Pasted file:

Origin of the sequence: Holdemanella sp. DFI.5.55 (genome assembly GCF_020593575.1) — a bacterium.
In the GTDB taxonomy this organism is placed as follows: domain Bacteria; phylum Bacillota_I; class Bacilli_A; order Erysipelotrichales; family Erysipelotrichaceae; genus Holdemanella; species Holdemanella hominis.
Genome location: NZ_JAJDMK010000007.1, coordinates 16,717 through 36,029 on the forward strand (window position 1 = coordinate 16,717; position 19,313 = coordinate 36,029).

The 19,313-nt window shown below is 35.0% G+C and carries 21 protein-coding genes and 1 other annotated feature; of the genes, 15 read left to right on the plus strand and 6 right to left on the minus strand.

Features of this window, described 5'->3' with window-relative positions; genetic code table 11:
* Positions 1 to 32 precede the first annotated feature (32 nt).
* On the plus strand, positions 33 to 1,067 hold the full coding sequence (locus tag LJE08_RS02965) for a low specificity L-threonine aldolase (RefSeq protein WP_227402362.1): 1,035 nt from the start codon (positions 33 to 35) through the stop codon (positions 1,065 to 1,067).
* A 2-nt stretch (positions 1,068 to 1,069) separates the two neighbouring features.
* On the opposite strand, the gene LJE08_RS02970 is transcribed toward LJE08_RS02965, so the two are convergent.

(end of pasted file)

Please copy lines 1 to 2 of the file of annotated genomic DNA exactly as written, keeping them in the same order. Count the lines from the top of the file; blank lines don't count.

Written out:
Origin of the sequence: Holdemanella sp. DFI.5.55 (genome assembly GCF_020593575.1) — a bacterium.
In the GTDB taxonomy this organism is placed as follows: domain Bacteria; phylum Bacillota_I; class Bacilli_A; order Erysipelotrichales; family Erysipelotrichaceae; genus Holdemanella; species Holdemanella hominis.